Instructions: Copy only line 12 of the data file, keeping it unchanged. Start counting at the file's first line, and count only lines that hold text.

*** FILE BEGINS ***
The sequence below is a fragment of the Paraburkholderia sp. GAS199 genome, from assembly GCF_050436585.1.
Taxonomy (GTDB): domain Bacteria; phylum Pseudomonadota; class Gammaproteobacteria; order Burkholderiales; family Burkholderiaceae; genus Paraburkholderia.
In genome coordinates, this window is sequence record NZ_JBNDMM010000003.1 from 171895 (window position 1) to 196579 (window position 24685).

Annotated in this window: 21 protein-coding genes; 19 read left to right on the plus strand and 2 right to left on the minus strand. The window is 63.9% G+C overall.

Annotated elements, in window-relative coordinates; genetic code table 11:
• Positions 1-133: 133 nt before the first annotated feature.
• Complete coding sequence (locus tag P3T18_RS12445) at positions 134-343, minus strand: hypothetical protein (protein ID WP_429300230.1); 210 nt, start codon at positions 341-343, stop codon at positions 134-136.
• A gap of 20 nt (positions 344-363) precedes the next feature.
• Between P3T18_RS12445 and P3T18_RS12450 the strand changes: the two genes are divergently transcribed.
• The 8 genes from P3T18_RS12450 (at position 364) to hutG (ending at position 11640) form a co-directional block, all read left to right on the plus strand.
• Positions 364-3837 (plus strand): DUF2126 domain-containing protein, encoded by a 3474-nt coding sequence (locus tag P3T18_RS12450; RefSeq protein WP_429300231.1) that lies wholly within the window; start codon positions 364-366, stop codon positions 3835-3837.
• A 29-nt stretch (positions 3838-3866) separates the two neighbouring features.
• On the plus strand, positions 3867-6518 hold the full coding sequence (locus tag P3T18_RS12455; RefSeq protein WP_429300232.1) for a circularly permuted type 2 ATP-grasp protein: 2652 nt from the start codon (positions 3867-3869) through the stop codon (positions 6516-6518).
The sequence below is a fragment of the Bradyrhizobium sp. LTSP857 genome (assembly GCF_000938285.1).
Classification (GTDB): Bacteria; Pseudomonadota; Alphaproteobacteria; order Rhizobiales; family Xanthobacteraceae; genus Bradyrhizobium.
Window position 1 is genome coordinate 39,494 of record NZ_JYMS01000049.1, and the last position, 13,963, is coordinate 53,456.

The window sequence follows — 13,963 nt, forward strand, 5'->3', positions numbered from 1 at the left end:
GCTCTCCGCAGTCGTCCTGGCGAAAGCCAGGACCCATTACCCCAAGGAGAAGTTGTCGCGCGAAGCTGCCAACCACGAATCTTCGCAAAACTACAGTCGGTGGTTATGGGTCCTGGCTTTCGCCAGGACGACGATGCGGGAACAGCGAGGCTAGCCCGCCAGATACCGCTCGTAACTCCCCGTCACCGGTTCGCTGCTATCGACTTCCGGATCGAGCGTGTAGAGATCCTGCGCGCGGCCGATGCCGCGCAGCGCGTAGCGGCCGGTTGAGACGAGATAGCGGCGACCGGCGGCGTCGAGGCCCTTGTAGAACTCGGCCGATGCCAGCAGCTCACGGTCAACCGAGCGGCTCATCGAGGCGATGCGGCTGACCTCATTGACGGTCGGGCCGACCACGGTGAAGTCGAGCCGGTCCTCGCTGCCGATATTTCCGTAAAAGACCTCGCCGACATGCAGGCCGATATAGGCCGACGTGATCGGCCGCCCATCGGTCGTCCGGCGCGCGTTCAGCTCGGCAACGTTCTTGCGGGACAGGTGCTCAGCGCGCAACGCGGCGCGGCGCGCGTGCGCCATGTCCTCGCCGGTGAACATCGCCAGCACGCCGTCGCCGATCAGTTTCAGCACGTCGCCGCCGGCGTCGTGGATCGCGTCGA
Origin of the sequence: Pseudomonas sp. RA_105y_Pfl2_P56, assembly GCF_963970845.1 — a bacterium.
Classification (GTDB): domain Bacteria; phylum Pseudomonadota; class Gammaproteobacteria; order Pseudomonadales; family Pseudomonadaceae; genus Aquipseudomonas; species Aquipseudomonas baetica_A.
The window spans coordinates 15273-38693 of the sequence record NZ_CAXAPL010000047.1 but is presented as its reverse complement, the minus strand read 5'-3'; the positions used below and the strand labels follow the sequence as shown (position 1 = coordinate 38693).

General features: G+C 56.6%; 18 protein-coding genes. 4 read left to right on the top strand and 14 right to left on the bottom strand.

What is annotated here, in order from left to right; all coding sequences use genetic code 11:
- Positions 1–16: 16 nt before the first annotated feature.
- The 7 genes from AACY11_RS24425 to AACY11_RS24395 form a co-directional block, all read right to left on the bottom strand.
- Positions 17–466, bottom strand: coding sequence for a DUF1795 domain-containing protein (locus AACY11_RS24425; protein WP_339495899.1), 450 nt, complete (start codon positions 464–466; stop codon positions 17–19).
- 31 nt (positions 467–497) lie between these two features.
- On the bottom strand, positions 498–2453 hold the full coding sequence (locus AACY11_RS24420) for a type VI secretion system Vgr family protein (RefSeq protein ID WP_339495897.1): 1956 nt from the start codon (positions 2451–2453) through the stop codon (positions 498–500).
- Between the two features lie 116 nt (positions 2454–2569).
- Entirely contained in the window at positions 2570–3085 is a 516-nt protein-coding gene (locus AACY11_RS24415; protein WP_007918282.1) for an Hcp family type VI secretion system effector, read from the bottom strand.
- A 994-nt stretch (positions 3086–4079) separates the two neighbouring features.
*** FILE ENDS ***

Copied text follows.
• A 29-nt stretch (positions 3838-3866) separates the two neighbouring features.